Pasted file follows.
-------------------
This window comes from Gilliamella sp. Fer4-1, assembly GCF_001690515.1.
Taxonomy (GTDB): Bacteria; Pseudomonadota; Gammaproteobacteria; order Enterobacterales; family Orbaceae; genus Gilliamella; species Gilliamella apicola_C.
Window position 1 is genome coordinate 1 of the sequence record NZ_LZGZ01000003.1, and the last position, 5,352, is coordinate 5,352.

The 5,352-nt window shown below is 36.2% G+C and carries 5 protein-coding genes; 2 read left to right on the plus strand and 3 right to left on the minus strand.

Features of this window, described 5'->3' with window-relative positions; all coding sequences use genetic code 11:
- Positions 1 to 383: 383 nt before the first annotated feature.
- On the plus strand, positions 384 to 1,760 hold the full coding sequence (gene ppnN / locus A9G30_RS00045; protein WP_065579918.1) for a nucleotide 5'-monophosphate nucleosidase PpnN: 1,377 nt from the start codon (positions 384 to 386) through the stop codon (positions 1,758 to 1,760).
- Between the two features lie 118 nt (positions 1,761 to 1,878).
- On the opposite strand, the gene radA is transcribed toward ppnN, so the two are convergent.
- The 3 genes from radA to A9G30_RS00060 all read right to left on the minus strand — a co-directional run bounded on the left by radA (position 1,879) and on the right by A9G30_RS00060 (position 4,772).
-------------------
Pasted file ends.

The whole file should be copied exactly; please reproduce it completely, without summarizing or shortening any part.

This window comes from Gilliamella sp. Fer4-1, assembly GCF_001690515.1.
Taxonomy (GTDB): Bacteria; Pseudomonadota; Gammaproteobacteria; order Enterobacterales; family Orbaceae; genus Gilliamella; species Gilliamella apicola_C.
Window position 1 is genome coordinate 1 of the sequence record NZ_LZGZ01000003.1, and the last position, 5,352, is coordinate 5,352.

The 5,352-nt window shown below is 36.2% G+C and carries 5 protein-coding genes; 2 read left to right on the plus strand and 3 right to left on the minus strand.

Features of this window, described 5'->3' with window-relative positions; all coding sequences use genetic code 11:
- Positions 1 to 383: 383 nt before the first annotated feature.
- On the plus strand, positions 384 to 1,760 hold the full coding sequence (gene ppnN / locus A9G30_RS00045; protein WP_065579918.1) for a nucleotide 5'-monophosphate nucleosidase PpnN: 1,377 nt from the start codon (positions 384 to 386) through the stop codon (positions 1,758 to 1,760).
- Between the two features lie 118 nt (positions 1,761 to 1,878).
- On the opposite strand, the gene radA is transcribed toward ppnN, so the two are convergent.
- The 3 genes from radA to A9G30_RS00060 all read right to left on the minus strand — a co-directional run bounded on the left by radA (position 1,879) and on the right by A9G30_RS00060 (position 4,772).